I had the opportunity over the weekend to play Ora et Labora. This is Uwe Rosenberg’s latest creation released in late 2011. I was hesitant to play as we were starting late and we didn’t know the rules. We had agreed up front to play a few turns and then switch to something shorter. After a few turns in we had the basics down, and decided to play through to the end. If you have played Agricola\Le Havre, this game feels like a close relative. The use of a rondel for tracking resource availability is a dramatic improvement over the way additional resources need to be added to the board in Agricola. Like Le Havre, players take control of various buildings which in turn are used to perform actions. In Le Havre, all of the buildings remain centrally located, but other players can use them. In Ora et Labora, players buy buildings that are then moved to the players individual tableau. My main gripe is this approach makes it harder to see all of the actions that are available since the buildings are no longer kept in a central location on the table. My short reaction is that, Ora et Labora plays differently enough that it would be an addition to my game collection, not a replacement of Le Havre or Agricola. The turns play fairly quickly, however those prone to over analysis could slow the game down as the options begin to expand later in
I ordered a set of these Fleet Movement Stands from LITKO. These look like a pretty cool upgrade for Twilight Imperium. I’ll add more details about them once they arrive. Not only do they look cool, having the fleets offset from the planets can make it very easy to tell see how many ground troops are present. Tom Vasel did a recent video review of these for more information.
I just noticed a post on the Agricola Polymer Clay Facebook page showing a sculpted robber for Settlers of Catan. I could foresee a nice set of clay components for Settlers being an attractive option for those who don’t have the 3d Anniversary set.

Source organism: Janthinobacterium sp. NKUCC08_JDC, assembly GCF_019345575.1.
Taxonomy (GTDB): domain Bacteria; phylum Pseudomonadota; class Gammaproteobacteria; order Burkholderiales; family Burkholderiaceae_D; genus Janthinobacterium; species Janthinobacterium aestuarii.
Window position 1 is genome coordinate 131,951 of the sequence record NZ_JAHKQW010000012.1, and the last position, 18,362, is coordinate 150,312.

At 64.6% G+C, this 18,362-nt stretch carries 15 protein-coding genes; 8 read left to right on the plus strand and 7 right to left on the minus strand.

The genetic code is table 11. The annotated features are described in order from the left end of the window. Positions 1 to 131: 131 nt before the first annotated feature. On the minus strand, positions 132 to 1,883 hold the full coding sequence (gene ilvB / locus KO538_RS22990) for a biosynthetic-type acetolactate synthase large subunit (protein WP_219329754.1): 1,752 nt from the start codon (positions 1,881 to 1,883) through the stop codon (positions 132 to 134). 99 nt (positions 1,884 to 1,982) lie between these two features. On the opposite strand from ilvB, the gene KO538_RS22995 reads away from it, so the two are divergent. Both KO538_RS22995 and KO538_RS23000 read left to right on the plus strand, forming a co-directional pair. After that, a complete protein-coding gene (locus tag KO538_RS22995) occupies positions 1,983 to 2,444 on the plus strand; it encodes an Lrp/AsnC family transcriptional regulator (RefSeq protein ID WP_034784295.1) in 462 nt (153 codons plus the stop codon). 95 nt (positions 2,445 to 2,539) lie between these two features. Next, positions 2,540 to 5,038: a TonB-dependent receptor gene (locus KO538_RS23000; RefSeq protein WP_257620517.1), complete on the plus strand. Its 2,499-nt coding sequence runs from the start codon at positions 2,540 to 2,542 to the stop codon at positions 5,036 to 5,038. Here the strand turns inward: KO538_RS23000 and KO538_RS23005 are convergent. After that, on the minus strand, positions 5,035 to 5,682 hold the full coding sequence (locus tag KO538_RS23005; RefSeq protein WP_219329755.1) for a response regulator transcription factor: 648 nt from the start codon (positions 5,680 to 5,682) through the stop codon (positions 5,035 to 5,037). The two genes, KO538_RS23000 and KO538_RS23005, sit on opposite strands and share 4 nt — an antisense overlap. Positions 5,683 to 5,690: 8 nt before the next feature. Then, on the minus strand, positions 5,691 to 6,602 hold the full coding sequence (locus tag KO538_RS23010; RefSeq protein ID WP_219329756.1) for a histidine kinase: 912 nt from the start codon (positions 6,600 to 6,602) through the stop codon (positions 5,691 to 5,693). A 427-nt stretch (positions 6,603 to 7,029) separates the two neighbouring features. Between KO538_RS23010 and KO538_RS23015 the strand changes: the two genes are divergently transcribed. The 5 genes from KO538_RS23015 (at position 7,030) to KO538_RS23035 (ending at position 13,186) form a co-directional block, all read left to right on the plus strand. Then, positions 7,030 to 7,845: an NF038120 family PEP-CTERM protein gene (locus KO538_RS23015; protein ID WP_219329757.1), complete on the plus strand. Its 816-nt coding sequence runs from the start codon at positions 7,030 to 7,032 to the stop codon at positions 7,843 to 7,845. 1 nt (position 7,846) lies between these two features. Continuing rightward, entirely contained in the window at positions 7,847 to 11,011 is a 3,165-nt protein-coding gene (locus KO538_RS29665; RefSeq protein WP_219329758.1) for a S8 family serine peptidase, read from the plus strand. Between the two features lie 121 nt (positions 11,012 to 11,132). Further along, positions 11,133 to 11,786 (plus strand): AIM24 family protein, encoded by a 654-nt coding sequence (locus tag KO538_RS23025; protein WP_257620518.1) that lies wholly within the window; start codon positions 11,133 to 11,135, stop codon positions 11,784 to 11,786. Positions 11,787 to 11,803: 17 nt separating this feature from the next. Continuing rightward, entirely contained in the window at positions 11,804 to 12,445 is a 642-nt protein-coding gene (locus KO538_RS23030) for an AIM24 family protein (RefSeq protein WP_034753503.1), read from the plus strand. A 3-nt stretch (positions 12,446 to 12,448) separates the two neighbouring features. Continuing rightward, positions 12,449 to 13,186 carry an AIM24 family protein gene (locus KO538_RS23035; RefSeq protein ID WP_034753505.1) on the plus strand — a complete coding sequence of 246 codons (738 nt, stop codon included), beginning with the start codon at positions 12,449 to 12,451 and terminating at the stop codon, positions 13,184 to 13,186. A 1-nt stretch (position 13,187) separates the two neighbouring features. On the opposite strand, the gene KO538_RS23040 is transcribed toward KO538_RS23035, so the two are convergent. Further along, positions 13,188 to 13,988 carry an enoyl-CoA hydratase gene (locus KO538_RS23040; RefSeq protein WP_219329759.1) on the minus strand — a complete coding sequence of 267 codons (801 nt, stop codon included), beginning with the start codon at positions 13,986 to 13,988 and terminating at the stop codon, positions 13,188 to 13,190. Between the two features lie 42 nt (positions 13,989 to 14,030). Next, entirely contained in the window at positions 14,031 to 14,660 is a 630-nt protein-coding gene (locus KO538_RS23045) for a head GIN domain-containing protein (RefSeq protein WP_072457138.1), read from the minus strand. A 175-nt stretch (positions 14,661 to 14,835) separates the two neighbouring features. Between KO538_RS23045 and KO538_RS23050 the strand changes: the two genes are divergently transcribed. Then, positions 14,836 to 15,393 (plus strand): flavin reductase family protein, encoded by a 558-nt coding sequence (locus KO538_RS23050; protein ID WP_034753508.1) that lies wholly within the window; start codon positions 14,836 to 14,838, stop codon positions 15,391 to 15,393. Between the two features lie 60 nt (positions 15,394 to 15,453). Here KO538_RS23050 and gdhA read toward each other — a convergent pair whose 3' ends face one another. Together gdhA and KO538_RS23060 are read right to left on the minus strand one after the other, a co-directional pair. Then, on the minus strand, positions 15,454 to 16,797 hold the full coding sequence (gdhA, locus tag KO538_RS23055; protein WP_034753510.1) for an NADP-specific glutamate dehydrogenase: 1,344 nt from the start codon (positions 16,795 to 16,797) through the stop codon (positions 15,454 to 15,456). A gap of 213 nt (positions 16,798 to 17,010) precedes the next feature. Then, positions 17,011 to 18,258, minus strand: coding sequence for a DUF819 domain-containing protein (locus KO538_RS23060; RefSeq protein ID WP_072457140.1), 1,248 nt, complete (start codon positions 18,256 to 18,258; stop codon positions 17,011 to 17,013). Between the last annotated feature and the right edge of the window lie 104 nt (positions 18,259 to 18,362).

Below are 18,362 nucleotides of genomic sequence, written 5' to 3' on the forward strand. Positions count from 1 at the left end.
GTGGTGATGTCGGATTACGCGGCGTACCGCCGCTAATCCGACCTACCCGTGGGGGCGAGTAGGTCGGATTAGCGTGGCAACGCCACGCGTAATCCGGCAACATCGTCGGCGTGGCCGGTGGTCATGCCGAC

Add a Major Improvement to your Game. Contributing author Jeff Hannes has put together a strategy guide for the game Agricola. This guide covers the basic strategies covering how to select efficient moves and building your food engine and other tips to improve your play.
The giant TI box and pair of expansions had rested comfortably on the shelf for about six months until I finally worked up the nerve to punch and organize the components. After a long process of detaching all of the plastic mini’s and punching cardboard, and sorting cards, the game was ready for play. I sent out an invite to a couple of friends to set aside a Saturday in January to try out Twilight Imperium. I purposely kept the invitation list small so that we could learn the game and possibly even finish it in the same day. We landed on a group of 3 players, including myself. About a week before the big day, I sent out a copy of the rules and we hashed out some decisions about optional rules via a Facebook group. Finally, Game Day had arrived. Jeff and Joel showed up around 2:00 PM and we picked races, and setup our fleets. We reviewed some of the rules and talked over the variants we would use. It was probably around 4:00 PM when we started our first turn. As expected, the first turn took a long time to get through as we frequently returned to the rules for questions and clarifications. With a break for dinner, we finished the game around midnight, putting the total play time at around 7 hours. Here are my thoughts based on the first play: 1. One fairly major rule that we played incorrectly was around the player
A new board games news site has surfaced. Dice Tower News
My gaming group has been using poker chips to replace the currency in board games for the past year. Chips are a great way to avoid using paper money, or the standard cardboard tokens that are included with most games. This episode of Board Games with Scott focuses on how using poker chips for currency while playing board games.